Which of the following authentication protocols used in wireless networks best supports the Zero Trust principle? (Wentz QOTD)
Kindly be reminded that the suggested answer is for your reference only. It doesn’t matter whether you have the right or wrong answer. What really matters is your reasoning process and justifications.
My suggested answer is C. EAP-TLS.
EAP-TLS, EAP-TTLS, and PEAP are legitimate authentication protocols used in WPA2. EAP-TLS requires server and client-based certificates for mutual authentication and renders the highest security level among the three. EAP-TTLS and PEAP support mutual authentication without installing certificates on clients to loosen the system management overhead. As Zero Trust emphasizes verification and fine-grain access control, EAP-TLS is a better fit than EAP-TTLS or PEAP.
EAP Transport Layer Security (EAP-TLS)
EAP Transport Layer Security (EAP-TLS), defined in RFC 5216, is an IETF open standard that uses the Transport Layer Security (TLS) protocol, and is well-supported among wireless vendors. EAP-TLS is the original, standard wireless LAN EAP authentication protocol.
EAP-TLS is still considered one of the most secure EAP standards available, although TLS provides strong security only as long as the user understands potential warnings about false credentials, and is universally supported by all manufacturers of wireless LAN hardware and software. Until April 2005, EAP-TLS was the only EAP type vendors needed to certify for a WPA or WPA2 logo.
The requirement for a client-side certificate, however unpopular it may be, is what gives EAP-TLS its authentication strength and illustrates the classic convenience vs. security trade-off. With a client-side certificate, a compromised password is not enough to break into EAP-TLS enabled systems because the intruder still needs to have the client-side certificate; indeed, a password is not even needed, as it is only used to encrypt the client-side certificate for storage. The highest security available is when the “private keys” of client-side certificate are housed in smart cards.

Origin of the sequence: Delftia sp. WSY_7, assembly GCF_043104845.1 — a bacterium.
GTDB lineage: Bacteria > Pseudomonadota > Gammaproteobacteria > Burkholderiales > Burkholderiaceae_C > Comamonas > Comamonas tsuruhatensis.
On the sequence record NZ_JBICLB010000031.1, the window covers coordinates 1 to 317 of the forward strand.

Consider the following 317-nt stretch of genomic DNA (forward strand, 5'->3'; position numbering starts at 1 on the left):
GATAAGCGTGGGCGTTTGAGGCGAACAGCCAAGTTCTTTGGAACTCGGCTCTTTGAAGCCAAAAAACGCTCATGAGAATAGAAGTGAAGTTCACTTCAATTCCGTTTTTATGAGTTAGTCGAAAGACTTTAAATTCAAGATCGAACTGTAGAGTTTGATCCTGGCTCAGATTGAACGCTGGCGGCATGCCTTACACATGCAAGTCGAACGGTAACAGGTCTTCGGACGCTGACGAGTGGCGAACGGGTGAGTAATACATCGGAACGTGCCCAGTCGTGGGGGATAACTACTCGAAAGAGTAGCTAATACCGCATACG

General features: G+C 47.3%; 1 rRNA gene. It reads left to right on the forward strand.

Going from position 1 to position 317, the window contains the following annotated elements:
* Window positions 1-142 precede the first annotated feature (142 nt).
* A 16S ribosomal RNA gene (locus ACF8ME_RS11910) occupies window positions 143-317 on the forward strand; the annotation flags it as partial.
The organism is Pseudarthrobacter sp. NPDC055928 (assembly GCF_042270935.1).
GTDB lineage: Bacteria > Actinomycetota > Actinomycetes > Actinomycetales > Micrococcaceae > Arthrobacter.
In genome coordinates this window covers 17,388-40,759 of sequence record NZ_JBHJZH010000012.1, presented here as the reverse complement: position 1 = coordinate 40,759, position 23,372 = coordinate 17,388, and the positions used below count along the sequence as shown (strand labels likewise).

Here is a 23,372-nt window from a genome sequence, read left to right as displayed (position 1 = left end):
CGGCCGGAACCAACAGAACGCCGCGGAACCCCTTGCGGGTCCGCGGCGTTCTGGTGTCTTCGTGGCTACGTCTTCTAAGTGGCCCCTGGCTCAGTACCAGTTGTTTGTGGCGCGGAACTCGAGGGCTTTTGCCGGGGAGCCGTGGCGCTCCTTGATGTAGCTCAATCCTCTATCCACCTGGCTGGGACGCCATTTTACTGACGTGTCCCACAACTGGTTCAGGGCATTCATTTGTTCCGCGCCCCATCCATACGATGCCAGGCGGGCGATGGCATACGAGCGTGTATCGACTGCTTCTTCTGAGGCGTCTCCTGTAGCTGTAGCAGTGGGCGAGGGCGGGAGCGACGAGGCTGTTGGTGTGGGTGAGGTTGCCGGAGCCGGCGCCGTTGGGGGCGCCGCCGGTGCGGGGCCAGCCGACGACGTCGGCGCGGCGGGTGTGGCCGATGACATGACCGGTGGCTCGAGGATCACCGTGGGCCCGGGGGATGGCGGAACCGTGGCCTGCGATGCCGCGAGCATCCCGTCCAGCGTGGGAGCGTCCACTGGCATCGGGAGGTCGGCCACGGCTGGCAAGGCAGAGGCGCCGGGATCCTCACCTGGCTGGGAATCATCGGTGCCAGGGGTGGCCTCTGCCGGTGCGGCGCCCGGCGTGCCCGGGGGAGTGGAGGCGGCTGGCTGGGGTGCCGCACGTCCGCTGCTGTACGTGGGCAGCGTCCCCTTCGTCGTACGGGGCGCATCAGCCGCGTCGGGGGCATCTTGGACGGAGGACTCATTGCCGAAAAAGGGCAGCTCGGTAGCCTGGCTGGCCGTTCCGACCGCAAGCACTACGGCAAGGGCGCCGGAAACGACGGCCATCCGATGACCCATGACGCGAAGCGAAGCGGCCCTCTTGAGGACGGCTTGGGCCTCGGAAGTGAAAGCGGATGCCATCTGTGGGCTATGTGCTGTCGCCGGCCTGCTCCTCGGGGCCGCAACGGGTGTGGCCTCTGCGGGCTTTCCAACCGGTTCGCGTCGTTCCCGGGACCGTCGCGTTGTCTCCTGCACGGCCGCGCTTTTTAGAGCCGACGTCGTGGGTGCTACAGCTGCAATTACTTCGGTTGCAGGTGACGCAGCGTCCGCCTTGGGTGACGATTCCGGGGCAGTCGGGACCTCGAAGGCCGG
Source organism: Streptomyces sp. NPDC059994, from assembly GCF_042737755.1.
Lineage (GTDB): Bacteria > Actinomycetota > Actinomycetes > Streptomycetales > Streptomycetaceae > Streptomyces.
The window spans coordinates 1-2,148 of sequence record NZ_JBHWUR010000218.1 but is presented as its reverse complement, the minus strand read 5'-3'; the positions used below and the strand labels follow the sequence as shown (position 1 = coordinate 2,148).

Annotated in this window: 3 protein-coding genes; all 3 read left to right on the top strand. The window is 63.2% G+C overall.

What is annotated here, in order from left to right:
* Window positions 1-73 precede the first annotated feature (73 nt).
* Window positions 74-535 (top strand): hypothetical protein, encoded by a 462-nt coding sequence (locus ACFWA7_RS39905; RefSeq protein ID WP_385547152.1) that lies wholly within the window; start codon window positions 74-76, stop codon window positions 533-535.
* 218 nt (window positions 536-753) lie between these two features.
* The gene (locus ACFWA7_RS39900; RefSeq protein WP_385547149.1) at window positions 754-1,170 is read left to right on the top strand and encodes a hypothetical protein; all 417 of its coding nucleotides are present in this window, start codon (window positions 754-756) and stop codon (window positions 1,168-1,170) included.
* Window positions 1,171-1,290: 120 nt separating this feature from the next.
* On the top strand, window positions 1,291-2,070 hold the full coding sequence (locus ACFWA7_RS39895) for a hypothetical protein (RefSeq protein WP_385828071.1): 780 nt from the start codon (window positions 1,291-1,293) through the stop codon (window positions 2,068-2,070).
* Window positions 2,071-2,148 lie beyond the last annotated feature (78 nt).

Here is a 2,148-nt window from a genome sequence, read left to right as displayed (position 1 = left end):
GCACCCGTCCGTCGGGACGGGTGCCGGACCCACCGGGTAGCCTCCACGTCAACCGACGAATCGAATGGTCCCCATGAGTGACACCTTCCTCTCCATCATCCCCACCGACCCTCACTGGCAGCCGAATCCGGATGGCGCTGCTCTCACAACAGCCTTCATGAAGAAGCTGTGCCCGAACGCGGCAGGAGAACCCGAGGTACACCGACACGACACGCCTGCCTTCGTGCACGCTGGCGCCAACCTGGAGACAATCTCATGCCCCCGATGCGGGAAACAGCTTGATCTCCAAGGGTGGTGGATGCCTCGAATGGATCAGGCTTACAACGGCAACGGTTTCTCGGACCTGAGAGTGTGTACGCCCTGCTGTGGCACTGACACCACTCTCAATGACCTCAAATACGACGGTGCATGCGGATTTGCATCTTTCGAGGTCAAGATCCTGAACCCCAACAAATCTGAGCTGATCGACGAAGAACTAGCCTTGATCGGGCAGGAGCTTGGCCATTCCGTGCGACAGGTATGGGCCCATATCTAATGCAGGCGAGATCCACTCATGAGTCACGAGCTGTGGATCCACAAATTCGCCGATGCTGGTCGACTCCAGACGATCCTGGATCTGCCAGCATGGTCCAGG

EAP Tunneled Transport Layer Security (EAP-TTLS)
EAP Tunneled Transport Layer Security (EAP-TTLS) is an EAP protocol that extends TLS. It was co-developed by Funk Software and Certicom and is widely supported across platforms.
The client can, but does not have to be authenticated via a CA-signed PKI certificate to the server. This greatly simplifies the setup procedure since a certificate is not needed on every client.
Protected Extensible Authentication Protocol (PEAP)
The Protected Extensible Authentication Protocol, also known as Protected EAP or simply PEAP, is a protocol that encapsulates EAP within a potentially encrypted and authenticated Transport Layer Security (TLS) tunnel. The purpose was to correct deficiencies in EAP; EAP assumed a protected communication channel, such as that provided by physical security, so facilities for protection of the EAP conversation were not provided.
Lightweight Extensible Authentication Protocol (LEAP)
Cisco LEAP is an EAP-based authentication protocol used by 802.1X in wireless networks. It supports mutual authentication and works in the legacy cracked WEP.
NIST: Tenets of Zero Trust
- All data sources and computing services are considered resources.
- All communication is secured regardless of network location.
- Access to individual enterprise resources is granted on a per-session basis.
- Access to resources is determined by dynamic policy—including the observable state of client identity, application/service, and the requesting asset—and may include other behavioral and environmental attributes.
- The enterprise monitors and measures the integrity and security posture of all owned and associated assets.
- All resource authentication and authorization are dynamic and strictly enforced before access is allowed.
- The enterprise collects as much information as possible about the current state of assets, network infrastructure and communications and uses it to improve its security posture.
NIST: A Zero Trust View of a Network
- The entire enterprise private network is not considered an implicit trust zone.
- Devices on the network may not be owned or configurable by the enterprise.
- No resource is inherently trusted.
- Not all enterprise resources are on enterprise-owned infrastructure.
- Remote enterprise subjects and assets cannot fully trust their local network connection.
- Assets and workflows moving between enterprise and nonenterprise infrastructure should have a consistent security policy and posture.
- WPA2-Enterprise Authentication Protocols Comparison
- Understanding the updated WPA and WPA2 standards
- Moving to WPA/WPA2-Enterprise Wi-Fi Encryption
- 802.1X Overview and EAP Types
- Cisco LEAP
A BLUEPRINT FOR YOUR SUCCESS IN CISSP
My new book, The Effective CISSP: Security and Risk Management, helps CISSP aspirants build a solid conceptual security model. It is not only a tutorial for information security but also a study guide for the CISSP exam and an informative reference for security professionals.
- It is available on Amazon.
- Readers from countries or regions not supported by Amazon can get your copy from the author’s web site.